Swan Plant (Asclepias physocarpa), packet of 10 seeds, organic
Family: Milkweed (Asclepiadaceae)
Hardy to Zones 8 to 12
Swan Plant (Balloonplant, Ballon Plant, Swanplant, Family Jewels, Monkeyballs, tontelbos, melkbos, modimolo)
Tropical perennial grown as an annual in the temperate US. The plant is considered a curiousity, with drooping clusters of asclepias-type flowers, white, giving way to inflated, hairy balls as per the photo. Very fun and eliciting almost always a gasp or two from visitors. This plant is considered an invasive weed in the tropics although we find it harmless and easily controlled in our temperate greenhouses and associated gardens. On a hike in the highlands of Laikipia province, Kenya, I came upon a region where these grew in some profusion. But really, they did not grow to the exclusion of other plants, instead making interesting bushes with dangling balls, here and there, and the experience left me wondering why this comely and apparently unobtrusive plant should deserve the “invasive” adage. Over time (and protected from frost, of course), the plant can develop a thick, woody stem, which tends to dip under the weight of its branches, flowers and fruits, often taking on the shape of the neck of–a swan. The plant is used medicinally among various tribes in Africa. The leaves and sometimes the roots are dried and ground, then used as a snuff to cure headache and to treat tuberculosis. Source of potentially toxic cardio glycosides, any internal usage, even snuffing (although not sniffing, sniffing is OK) should be approached with extreme caution. The plant prefers a warm, well-drained but moist location in the sun or part shade. Sow the seed in the spring or in a warm greenhouse. Barely cover and keep evenly moist and warm until germination, which may take up to 3 weeks. Individuate and pot up. Use very fast draining soil. The plant requires little by way of nutrients but does appreciate regular watering.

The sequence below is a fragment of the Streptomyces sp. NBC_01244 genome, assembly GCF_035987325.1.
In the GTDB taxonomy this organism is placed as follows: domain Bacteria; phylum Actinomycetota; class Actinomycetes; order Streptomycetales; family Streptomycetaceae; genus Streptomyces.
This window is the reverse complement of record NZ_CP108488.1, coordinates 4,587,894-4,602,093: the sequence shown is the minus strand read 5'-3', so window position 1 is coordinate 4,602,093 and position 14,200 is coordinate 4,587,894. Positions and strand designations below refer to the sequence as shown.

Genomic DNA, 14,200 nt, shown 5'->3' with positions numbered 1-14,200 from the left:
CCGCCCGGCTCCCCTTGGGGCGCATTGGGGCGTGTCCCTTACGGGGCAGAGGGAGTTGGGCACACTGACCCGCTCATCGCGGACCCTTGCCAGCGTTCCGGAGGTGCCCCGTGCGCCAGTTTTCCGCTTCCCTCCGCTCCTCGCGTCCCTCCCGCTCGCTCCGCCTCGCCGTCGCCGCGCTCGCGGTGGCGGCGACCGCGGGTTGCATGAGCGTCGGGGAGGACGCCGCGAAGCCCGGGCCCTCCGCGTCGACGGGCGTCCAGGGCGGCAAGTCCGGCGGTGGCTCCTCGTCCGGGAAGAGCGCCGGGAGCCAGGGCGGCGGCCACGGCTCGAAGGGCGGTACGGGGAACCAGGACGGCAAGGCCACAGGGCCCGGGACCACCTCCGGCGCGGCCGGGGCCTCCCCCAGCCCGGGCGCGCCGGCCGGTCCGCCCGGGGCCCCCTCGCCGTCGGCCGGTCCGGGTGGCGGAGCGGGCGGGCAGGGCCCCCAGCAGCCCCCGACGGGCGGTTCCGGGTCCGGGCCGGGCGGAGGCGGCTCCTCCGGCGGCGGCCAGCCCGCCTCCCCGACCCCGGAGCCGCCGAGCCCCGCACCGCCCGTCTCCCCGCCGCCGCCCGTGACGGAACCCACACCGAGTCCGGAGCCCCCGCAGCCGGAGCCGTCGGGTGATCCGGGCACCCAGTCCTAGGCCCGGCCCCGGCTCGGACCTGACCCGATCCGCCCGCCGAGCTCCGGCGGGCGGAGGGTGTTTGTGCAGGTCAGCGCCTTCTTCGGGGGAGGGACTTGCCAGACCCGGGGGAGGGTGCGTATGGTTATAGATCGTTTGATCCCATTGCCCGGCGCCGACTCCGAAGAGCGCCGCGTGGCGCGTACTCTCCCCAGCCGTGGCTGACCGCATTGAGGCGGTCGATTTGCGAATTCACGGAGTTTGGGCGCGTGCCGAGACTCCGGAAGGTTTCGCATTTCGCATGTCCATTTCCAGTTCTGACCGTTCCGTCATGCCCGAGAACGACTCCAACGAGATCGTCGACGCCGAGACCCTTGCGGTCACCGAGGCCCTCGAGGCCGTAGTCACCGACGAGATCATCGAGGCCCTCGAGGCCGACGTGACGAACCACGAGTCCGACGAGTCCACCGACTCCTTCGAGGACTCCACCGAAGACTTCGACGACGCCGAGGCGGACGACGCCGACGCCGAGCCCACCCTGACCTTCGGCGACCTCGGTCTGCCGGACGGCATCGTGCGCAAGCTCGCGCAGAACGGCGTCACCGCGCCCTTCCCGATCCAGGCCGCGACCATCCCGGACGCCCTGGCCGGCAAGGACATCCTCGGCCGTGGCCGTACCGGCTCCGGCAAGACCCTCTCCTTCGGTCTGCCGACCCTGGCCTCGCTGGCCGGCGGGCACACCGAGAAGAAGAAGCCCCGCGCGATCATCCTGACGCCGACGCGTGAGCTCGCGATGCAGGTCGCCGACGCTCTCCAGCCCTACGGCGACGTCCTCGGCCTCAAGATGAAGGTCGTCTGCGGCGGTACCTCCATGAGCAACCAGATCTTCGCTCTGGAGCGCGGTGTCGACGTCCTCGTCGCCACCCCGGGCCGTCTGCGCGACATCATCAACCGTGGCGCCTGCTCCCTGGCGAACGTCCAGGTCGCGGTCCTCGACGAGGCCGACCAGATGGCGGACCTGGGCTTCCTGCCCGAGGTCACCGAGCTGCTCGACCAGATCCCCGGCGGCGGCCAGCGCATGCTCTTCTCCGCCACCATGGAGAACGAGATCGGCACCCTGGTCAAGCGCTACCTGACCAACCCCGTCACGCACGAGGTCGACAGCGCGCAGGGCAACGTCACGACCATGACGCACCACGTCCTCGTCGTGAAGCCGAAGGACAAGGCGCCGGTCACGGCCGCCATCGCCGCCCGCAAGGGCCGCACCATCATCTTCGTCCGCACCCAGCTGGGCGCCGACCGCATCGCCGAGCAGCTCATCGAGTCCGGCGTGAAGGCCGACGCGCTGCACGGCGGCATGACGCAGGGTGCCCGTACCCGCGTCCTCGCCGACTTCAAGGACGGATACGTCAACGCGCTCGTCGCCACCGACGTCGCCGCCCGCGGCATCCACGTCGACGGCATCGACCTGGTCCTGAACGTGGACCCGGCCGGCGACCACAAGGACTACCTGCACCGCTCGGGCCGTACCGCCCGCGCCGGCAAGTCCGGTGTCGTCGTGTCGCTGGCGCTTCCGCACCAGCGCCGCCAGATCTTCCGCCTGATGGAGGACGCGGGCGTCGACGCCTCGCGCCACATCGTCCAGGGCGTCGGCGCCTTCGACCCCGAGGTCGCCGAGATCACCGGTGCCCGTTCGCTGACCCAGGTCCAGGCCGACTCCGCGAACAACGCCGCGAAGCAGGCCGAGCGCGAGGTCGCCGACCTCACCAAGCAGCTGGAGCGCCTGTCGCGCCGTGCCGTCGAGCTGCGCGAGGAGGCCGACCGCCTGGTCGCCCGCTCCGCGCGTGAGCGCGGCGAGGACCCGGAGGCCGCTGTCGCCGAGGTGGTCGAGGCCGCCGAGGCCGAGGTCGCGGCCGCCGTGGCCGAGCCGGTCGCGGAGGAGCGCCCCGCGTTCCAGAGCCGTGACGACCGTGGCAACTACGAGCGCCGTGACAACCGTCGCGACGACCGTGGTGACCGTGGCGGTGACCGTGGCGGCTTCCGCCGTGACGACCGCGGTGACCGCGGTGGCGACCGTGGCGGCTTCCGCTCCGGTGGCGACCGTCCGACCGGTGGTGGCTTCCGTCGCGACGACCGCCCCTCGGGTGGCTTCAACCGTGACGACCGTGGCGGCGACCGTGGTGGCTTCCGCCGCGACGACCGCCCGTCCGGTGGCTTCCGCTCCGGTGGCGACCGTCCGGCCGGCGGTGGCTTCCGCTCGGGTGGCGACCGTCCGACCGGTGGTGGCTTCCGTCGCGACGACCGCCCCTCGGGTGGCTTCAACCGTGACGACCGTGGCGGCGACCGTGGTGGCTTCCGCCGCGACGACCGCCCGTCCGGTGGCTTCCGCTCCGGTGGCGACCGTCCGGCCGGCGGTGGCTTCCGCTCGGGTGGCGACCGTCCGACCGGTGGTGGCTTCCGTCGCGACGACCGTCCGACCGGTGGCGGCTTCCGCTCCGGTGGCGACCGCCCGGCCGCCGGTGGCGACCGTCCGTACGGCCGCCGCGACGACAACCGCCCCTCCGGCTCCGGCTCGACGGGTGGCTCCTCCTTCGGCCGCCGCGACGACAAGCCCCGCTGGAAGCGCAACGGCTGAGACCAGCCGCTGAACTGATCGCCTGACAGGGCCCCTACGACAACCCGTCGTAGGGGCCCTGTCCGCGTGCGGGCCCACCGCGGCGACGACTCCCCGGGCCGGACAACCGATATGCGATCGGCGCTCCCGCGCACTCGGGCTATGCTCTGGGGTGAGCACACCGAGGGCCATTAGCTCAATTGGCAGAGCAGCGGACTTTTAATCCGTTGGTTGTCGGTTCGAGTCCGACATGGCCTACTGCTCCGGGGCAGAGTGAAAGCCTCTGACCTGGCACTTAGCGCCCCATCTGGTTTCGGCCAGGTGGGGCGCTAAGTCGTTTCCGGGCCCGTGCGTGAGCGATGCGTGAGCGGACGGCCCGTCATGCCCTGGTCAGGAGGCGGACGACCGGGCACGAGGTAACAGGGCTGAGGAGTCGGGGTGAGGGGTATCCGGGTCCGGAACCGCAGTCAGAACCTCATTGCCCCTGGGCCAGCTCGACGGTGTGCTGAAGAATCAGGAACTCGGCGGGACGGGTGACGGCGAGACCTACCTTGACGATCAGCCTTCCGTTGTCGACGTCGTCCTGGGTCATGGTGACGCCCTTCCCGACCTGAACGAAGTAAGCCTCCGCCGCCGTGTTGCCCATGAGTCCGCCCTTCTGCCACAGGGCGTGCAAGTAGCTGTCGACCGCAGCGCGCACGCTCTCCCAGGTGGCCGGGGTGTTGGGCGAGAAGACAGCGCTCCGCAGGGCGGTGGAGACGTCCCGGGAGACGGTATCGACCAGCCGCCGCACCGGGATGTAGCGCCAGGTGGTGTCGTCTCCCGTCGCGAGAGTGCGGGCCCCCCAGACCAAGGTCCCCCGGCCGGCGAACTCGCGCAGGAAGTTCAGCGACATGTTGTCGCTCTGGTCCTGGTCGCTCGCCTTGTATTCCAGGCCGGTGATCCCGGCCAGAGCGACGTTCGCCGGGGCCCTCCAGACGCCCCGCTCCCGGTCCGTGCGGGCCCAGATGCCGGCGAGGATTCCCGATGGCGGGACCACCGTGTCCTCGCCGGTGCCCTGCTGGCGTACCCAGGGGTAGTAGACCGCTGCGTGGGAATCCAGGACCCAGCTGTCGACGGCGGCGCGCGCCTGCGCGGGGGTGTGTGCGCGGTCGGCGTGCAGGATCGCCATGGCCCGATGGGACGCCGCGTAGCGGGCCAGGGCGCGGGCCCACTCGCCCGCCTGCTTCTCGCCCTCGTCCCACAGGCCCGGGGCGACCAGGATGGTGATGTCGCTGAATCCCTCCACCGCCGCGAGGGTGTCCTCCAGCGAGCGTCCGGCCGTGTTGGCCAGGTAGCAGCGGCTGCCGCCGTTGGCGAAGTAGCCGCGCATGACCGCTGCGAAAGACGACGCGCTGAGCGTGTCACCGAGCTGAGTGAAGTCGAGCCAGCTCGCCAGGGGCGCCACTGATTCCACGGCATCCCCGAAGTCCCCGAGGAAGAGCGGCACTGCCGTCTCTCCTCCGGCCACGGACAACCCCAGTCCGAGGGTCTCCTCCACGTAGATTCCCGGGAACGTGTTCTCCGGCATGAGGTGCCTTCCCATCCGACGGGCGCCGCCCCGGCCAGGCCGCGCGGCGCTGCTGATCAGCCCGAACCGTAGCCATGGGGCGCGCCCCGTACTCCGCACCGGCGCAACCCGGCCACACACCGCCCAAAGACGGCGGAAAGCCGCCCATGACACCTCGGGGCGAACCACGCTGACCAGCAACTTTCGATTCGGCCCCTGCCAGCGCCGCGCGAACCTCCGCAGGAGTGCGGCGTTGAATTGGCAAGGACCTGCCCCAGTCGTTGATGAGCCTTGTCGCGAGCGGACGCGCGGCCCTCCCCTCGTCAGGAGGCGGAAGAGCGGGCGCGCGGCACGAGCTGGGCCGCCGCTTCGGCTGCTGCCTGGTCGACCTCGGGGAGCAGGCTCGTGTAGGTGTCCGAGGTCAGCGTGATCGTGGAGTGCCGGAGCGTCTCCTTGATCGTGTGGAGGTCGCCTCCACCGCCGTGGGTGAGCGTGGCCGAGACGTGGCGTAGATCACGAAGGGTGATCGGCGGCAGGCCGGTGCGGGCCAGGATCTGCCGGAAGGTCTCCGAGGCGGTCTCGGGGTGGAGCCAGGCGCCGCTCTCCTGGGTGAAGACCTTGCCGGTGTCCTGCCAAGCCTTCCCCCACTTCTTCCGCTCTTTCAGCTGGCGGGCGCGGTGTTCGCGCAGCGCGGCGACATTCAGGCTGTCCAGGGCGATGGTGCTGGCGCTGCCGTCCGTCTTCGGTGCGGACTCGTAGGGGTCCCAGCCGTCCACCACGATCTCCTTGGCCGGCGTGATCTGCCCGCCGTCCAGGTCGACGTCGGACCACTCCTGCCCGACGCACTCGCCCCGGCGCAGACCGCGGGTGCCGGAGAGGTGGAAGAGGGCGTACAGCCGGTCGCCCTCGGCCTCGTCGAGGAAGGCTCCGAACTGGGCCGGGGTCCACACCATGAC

10 seeds per packet, certified organically grown
What others are saying
There are no contributions yet.